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by Chris Myers


Saturday, 6th February 1943........

Hello, my name is Christopher and I am six-and-ten/twelfths years of age. I live with my mum and dad and big sister in a house in the Chester Road at the top of the hill between the Parson & Clerk and Manor Road. I was born here. I think I have told you some of this before but I'm not sure if you were paying attention.

I'm not doing much today, really, just mucking about. I'm pretty good at that. And I'm certainly not expecting anything out of the ordinary to happen this morning. I should be at school - Sandwell School in Blackwood Road, Streetly - but I've had measles and although I'm better I'm not allowed to go back yet. Not that I'm too bothered about that! No - that's rubbish, it's Saturday morning, of course it is, so I wouldn't be at school anyway. That's a bit of a swizz when you think about it. Not having to go to school because you are supposed to be ill, and then two of the days when you're off school are at the weekend. Doesn't seem fair to me.

I go back on Monday. That'll not be a bad thing, I have to say. Monday here is dreadful. A bloke gets no peace. The garage is full of steam from the gas wash-boiler and the smell of bed linen being laundered. The dolly on the top of the boiler is swung backwards and forwards as fast as possible by my mother. It's jolly hard work and she has a funny expression on her face while she does it. And then the mangling. I have to keep my fingers right out of the way while this goes on. And finally all the pegging out.  Oh, blimey!

But here I am, peering around the half open door of our garage, down the drive towards the gate and the hawthorn hedge which cuts us off from the Chester Road and the whole outside world. The family Ford Prefect isn't on the drive because Dad's at work, although only until lunchtime on a Saturday. He's got a petrol ration because of his work and his Home Guard duties. We're lucky about that although you can't use the car very much, only for important things. My sister isn't around either. Probably in her bedroom dreaming of film stars. She's started calling herself Vivienne, after Vivienne Leigh. Oh dear! You just can't understand them, can you? Mum is also in the house somewhere, doing whatever she does there; or else getting ready for her W.V.S. shift. If it was a weekday she might even be preparing for the weekly meeting of local housewives. They get together in an afternoon in each other's houses to knit mittens and scarves and balaclava helmets for the troops. Knitting and nattering, in other words. Probably talking about their sons or husbands who are far away. I sometimes go with her, if I'm not at school. Or haven't got measles. Some of the houses are in Hardwick Road or Thornhill Road or Little Aston Park and they have lovely gardens which I can explore until tea is ready. We often get cake.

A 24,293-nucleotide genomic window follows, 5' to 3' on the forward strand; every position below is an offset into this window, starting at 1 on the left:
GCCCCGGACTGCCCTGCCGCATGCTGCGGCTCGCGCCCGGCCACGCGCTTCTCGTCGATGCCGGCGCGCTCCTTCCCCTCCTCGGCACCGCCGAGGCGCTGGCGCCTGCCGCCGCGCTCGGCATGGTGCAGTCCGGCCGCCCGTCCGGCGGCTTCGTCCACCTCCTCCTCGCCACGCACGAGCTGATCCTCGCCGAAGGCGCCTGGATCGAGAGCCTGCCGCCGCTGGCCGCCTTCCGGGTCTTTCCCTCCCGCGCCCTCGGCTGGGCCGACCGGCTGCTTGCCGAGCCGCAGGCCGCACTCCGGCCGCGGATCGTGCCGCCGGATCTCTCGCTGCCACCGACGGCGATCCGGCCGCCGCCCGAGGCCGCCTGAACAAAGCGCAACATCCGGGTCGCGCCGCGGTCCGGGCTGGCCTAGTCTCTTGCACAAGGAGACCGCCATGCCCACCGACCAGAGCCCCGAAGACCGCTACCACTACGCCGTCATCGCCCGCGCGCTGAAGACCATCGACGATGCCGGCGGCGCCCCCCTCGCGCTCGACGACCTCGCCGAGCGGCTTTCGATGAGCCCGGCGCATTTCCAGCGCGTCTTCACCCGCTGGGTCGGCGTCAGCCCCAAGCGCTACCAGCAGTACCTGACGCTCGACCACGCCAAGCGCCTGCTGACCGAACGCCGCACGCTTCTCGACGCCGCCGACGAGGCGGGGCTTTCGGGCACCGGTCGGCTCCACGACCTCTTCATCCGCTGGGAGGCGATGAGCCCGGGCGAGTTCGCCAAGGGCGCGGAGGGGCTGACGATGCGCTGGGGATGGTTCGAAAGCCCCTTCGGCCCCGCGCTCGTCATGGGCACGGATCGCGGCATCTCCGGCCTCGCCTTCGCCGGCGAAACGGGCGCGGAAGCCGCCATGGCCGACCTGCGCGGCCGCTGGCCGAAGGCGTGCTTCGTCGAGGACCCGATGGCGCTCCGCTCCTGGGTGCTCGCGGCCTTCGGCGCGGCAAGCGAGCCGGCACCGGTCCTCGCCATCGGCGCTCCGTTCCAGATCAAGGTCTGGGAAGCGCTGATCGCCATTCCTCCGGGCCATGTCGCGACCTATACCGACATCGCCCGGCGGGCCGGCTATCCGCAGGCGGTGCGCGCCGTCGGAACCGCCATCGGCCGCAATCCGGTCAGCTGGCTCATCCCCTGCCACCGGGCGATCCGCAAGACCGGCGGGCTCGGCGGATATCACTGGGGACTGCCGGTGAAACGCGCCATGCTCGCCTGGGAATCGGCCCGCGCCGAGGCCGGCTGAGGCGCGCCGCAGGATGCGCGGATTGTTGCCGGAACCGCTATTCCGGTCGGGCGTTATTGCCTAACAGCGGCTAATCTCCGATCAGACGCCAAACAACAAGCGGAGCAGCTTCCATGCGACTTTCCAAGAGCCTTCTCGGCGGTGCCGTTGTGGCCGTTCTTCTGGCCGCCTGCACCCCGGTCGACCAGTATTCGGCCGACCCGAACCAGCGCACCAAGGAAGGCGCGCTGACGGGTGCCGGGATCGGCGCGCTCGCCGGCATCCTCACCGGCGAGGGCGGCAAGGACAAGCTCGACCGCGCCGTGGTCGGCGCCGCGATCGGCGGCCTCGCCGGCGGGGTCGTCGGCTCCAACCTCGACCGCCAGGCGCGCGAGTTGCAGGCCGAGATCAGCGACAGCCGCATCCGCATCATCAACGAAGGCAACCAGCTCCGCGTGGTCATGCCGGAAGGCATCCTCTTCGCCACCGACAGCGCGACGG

I am vaguely aware of what is going on in the outside world. I know that beyond our gate the world is a dreadful place although at the moment I can only guess just how horrid it is. I know that almost all of Europe is in the hands of the Germans and that life for the people there can't be imagined. These days I am always careful not to be seen to be picking at my food as otherwise I get the usual lecture from my dad: "If you were in Europe now you would probably be picking food out of dustbins...." I really hate it when he does that. It's always enough to make me clear my plate and that's a habit I don't think I'm ever going to lose.